“Doing Scrum” means adhering to the letter of the Scrum framework, including:
- having the designated roles of Scrum Master, Product Owner and Scrum Team
- using the Scrum artifacts, including the Scrum Board, Burn-up and/or Burn-down charts
- Sticking to the prescribed meetings / ceremonies, such as the Daily Scrum, Scrum Planning, Scrum Review and Retrospective.
On the other hand, “being Agile” is about living the spirit of the Agile Manifesto and the 12 principles. It’s about producing maximum value at the shortest time in the environment of rapid change and uncertainty.
Martial artists have a concept of Shu – Ha – Ri:
- Shu: literal adherence to the rules and techniques
- Ha: understanding the meaning behind the rules, and then branching out from the prescribed path; bending the rules
- Ri: creating your own approaches and making your own rules
If your organization is new to Scrum, then “doing Scrum” (Shu) is not a bad place to start. Once you have mastered the basis of Scrum, XP, Chrystal or whatever Agile framework you started with, you will develop a deeper understanding of why each activity, role or the artifact are important. At some point, you will realize that blind adherence to the prescribed rules might be in conflict with the goal of producing maximum value and adapting to change. This means that you are past the “Shu” stage and are ready to move forward.
A great illustration of the difference between “doing Scrum” and “being Agile” is the way teams approach the Daily Scrum meeting, a.k.a. the Standup meeting. Among the teams I worked with, the Standup seemed to have been the least favorite activity. Now I realize that this was because, like nearly 80% of teams that call themselves “Agile”, were were stuck in the “Shu” stage for far too long.
The Standup is supposed to play an important role in keeping the team aligned and coordinated. During what should be 15 minutes, each team member answers the following three questions:
- What did I do yesterday?
- What will I do today?
- Are there any impediments in my way?
Seems like it should be a short and productive meeting. The team members get in sync, so they progress faster towards the Sprint goal. Here is what often happens in reality:
- The Standup often deteriorates into yet another status update meeting. The danger of this is especially strong when one of the team members or the Scrum Master has a manager title.
- It gets lengthy. Our Stand-up ran as long as 25-30 minutes. I have heard of some teams which took nearly one hour–each day!
- The Stand-up adds very little value for small co-located teams that check in with one another multiple times during the day anyway. They already know what each person did yesterday and what they need to do today. The impediments that arose yesterday were handled yesterday.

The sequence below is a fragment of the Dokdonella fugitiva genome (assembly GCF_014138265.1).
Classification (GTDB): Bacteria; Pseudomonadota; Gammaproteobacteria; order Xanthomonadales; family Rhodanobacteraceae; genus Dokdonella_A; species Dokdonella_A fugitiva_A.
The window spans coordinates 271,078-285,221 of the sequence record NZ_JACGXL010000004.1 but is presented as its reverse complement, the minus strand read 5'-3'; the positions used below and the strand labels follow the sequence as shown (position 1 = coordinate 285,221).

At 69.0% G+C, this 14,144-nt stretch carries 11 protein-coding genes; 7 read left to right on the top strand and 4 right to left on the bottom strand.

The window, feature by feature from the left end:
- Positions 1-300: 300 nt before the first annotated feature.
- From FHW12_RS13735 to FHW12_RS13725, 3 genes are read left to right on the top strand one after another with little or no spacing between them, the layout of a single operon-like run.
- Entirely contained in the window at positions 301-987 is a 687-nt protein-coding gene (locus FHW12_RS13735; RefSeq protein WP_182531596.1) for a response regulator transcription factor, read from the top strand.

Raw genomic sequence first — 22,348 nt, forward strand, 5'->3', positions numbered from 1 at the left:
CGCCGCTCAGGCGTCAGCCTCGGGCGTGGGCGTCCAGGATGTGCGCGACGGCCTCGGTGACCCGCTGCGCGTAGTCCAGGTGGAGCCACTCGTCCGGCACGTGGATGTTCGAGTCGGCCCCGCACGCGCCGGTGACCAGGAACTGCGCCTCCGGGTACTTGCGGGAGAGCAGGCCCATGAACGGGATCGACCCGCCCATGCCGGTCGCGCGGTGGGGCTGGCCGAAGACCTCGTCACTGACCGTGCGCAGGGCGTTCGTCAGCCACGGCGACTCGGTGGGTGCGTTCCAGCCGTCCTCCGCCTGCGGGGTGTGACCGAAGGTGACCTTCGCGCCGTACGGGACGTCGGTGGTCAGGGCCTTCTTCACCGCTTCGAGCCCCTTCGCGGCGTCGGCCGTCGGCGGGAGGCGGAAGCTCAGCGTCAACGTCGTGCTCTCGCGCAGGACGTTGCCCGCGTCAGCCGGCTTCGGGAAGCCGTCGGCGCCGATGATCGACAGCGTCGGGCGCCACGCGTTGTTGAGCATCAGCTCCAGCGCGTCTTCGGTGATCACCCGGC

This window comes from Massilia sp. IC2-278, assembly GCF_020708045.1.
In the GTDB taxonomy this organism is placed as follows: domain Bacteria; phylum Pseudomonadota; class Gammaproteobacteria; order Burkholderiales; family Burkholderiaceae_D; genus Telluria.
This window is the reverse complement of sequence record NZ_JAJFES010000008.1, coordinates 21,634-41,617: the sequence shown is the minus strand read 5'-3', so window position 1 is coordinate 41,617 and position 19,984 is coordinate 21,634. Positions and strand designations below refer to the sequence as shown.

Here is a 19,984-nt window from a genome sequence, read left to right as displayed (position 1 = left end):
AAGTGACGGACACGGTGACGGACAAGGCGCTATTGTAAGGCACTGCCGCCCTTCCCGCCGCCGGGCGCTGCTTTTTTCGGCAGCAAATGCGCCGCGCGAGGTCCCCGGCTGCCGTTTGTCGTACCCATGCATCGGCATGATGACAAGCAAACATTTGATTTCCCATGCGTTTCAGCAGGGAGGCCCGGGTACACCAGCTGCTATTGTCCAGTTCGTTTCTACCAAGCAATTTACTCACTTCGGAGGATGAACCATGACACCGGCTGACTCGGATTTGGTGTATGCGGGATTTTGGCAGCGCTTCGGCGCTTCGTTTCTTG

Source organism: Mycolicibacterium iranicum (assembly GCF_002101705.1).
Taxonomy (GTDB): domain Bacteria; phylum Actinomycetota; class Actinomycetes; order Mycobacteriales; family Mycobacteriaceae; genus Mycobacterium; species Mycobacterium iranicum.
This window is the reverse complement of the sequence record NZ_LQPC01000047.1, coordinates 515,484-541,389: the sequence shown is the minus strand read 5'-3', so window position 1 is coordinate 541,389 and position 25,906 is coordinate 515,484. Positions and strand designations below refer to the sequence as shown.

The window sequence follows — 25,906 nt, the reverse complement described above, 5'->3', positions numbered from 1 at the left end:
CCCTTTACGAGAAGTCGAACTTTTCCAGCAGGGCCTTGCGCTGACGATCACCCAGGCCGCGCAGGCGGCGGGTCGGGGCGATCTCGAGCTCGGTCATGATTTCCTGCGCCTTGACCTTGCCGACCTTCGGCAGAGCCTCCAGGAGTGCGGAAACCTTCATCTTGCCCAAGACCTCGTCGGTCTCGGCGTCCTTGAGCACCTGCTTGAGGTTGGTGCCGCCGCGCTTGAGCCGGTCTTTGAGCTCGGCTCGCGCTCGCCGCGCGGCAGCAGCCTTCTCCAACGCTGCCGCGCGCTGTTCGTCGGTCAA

- When team members work on fairly independent projects, coordination is not particularly valuable.
So, what is the Scrum Master/Agile leader to do if the Daily Stand-up turns into a lengthy status update that everybody hates? Those who “do scrum” struggle with this, because it is a key prescribed activity. However, if you are being Agile, then first and foremost you need to be concerned with producing value. If an activity does not add value, change or even (gulp) eliminate it.
A Few Tips for Better Daily Scrum Meetings:
- The first two questions, as they are prescribed, do seem like status update. For small co-located teams that update one-another on their daily activities anyway, you could change the prescribed questions to something like:
- what did I learn yesterday, which could be valuable for the team to know?
- where I might need help or coordination?
- If your 15 minute meeting drags for 30 minutes, tell the team members that they now have only 10 minutes while eliminating the 1st question from the agenda. Make it all about getting help. Time each team member and remind them that they have 2-3 minutes for thei>r part. Dave Chapelle’s Wrap It Up Clock comes to mind. As you might have guessed, there’s an app for that–both iOS and Android.
- If you happen to have a manager title, emphasize that you are not a micromanager and this is not a micromanaging meeting. The goal of having you, the Scrum Master is to remove impediments and for the other team members to coordinate and help when they can.
- If you see that the team is speaking to you as opposed to the other team members, take a literal step back to make sure that you are out of sight so that the teammates face one-another.
- Don’t engage in lengthy technical discussions. Take that offline.
- Do not sit for the stand up. Standing has an effect of keeping the meeting shorter.
- Finally, when your team members work on independent projects, which require little coordination, then kill the damn thing until they need to coordinate again.